Townsville Giant Trevally
Fishing Guide, Presenter And Social Media Personality
Vinnie’s Tips For Townsville Giant Trevally
- Understanding how currents affect GT behaviour is critical. Townsville fishing spots don’t get oceanic currents, so periods of big tidal movement are the best times – look for places where bommies, reed, points, islands etc create pressure points where bait aggregates and GT will be in the vicinity.
- Baitfish sit on the pressure edge of the current, but GT’s sit behind the bait where they can conserve energy. Casting ahead of the bait will often temp the larger GT, rather than smaller, more aggressive fish.
- Don’t forget to set the hooks. Thick diameter hooks and a hard mouth require some force to get a solid hook set. Sometimes a single hook will give a better hook set, if the lure will allow it.
- Don’t waste time on “bad bait”. If you find bait rippling on the surface and don’t get a take in the first couple of casts, it’s often better to move to a fresh school of bait. Look for fish that are active and feeding.
- The best places to find GT’s is where there is current. Sometimes close in Townsville fishing spots like the cape or Salamander Island fish well, other times you may need to travel further- perhaps out to the Palm Islands group. Find the bait and you’ll find the fish.
- First rule of keeping GT’s out of structure is not to cast directly over the bommie! If you can break a GT’s spirit by getting them away from structure early they sulk and become easier to fight. It’s also good to short stroke them to get some line back on the reel, a 1/4 lift is easier than long strokes of the rod and will take less out of the angler.
Vinnies Tackle Tips For GT’s
- The heaviest Vinnie fishes for GT’s is 37kg tackle when popping around bommies. His heavy outfit is a Pioneer DTS8 rod with Okuma Azores spin reel, Platypus Platinum Plus braid and 150lb Platypus game leader.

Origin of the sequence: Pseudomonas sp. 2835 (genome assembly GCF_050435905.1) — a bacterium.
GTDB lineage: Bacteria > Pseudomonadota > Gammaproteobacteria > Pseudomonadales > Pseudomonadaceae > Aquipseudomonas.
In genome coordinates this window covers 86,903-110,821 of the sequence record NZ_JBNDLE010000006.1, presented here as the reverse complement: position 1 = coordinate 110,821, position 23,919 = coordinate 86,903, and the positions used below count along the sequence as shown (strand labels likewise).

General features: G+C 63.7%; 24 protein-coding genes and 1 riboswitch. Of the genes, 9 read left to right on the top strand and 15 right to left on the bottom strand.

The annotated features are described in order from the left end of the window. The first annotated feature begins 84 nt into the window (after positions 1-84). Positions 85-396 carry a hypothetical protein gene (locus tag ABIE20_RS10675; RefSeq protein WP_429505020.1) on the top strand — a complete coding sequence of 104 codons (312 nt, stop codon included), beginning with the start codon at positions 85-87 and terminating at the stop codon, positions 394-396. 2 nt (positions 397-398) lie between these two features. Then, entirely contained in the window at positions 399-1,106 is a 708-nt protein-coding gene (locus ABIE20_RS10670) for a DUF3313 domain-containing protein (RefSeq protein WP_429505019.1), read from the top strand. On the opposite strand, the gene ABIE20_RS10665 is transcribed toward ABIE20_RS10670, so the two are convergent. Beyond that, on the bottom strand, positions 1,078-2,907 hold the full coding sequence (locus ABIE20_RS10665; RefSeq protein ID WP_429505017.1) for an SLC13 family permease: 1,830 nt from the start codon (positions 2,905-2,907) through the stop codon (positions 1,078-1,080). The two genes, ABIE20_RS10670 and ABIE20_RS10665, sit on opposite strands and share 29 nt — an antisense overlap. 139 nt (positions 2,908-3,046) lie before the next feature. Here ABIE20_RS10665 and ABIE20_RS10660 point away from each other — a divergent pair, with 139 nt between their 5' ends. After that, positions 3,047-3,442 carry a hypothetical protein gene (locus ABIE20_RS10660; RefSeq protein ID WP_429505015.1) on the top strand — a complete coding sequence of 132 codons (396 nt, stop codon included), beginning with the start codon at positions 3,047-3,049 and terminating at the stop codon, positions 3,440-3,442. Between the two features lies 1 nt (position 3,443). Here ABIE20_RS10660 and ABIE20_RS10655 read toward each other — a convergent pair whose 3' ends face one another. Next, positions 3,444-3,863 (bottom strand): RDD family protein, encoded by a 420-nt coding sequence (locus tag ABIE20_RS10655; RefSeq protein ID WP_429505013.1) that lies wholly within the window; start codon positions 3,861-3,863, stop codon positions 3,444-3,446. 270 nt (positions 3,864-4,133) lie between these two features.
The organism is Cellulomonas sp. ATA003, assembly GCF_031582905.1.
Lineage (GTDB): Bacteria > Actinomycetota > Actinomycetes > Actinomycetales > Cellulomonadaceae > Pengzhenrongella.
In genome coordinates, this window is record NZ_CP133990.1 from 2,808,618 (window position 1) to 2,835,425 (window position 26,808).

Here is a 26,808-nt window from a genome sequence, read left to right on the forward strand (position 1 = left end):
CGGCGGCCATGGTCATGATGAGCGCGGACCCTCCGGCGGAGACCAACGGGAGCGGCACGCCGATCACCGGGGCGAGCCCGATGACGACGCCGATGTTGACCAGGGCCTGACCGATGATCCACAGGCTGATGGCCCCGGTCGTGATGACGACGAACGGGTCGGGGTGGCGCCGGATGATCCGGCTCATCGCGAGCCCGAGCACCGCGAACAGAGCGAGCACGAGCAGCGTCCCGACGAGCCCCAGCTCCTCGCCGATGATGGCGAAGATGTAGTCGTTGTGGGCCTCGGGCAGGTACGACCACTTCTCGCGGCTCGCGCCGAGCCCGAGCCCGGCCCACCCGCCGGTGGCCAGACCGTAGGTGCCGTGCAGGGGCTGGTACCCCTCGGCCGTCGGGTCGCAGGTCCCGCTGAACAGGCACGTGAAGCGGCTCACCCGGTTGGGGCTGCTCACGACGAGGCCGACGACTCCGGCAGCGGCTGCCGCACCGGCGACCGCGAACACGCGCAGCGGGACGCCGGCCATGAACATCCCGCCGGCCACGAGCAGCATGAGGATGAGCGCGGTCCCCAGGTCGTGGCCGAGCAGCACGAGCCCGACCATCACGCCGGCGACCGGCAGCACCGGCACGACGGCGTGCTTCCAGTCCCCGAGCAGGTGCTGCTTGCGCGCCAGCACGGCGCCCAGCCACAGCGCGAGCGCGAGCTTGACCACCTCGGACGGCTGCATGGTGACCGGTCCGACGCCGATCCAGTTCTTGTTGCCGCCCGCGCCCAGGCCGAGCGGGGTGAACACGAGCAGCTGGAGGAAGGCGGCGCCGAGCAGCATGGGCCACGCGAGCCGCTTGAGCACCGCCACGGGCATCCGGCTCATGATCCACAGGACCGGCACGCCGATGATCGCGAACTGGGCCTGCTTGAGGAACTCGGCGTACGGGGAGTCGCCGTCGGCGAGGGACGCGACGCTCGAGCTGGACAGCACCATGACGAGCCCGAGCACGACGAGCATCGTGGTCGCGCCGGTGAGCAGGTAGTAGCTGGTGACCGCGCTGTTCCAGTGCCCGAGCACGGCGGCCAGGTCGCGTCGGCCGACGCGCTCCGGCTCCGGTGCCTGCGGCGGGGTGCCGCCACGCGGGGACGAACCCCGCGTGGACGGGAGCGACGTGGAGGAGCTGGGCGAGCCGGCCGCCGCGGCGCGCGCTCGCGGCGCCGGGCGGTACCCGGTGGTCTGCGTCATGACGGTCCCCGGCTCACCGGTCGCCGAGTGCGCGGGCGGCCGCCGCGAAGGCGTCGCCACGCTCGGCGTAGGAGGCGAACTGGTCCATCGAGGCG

- Vinnie uses a 24kg outfit for stick baiting as it’s open water and fish don’t have to be turned to keep them out of structure.
Vinnie’s Top Lures For Townsville Giant Trevally
- Fish Inc Scrum 140mm popper can be fished hard or fished slow. Cast long, let the lure settle near the bait, wind the slack and give a long sweep of the rod as though your’e setting a hook. With a popper it helps to cause a bait school to separate, making your lure stand out to the Gt’s.
- Floating fullback stickbait 190mm is great when there are garfish, longtoms and flighty baits. These are best cast long and wound back with the rod held high to skip them across the surface like a fleeting baitfish. If the bite is slow, try walking the dog with the rod tip pointed down. Stickbaits are preferred to poppers when the water surface is glassed-out.
- Hooker sinking stickbait is great when the fish are sitting deeper due to less run. Throw it out long, count it down and sweep back with big sweeps of the rod. Keep in touch with the lure as it sinks as these lures swim on the drop and most strikes happen on the drop.
- When the fish are quiet or under pressure an 80mm Z-man Streak on a 1 to 3oz, 8/0 headlocks jig head can be fished in deeper water over reefs and wrecks to great effect. If fish are following but seem lure shy, switch to the 1oz jig head and simply cast and retrieve.
Best Months, Tides And Moon Phases For Giant Trevally
- The best tides for Townsville GT fishing are the big tides. Vinnie is not a fan of the full moon as he suspects the GTs may feed at night and tend to digest food during the day. The dark moon when there are big tides and dark nights is ideal.
- If the weather is great, forget the tides and just go chase them! But when good weather coincides with big tides on a dark moon, that’s the ultimate.
- GT’s are prevalent on the reef all year round, but it’s hard work for anglers during the hotter months. Inshore water temps fall slightly over inter, so offshore reefs may fish better.
- Halco Roosta Popper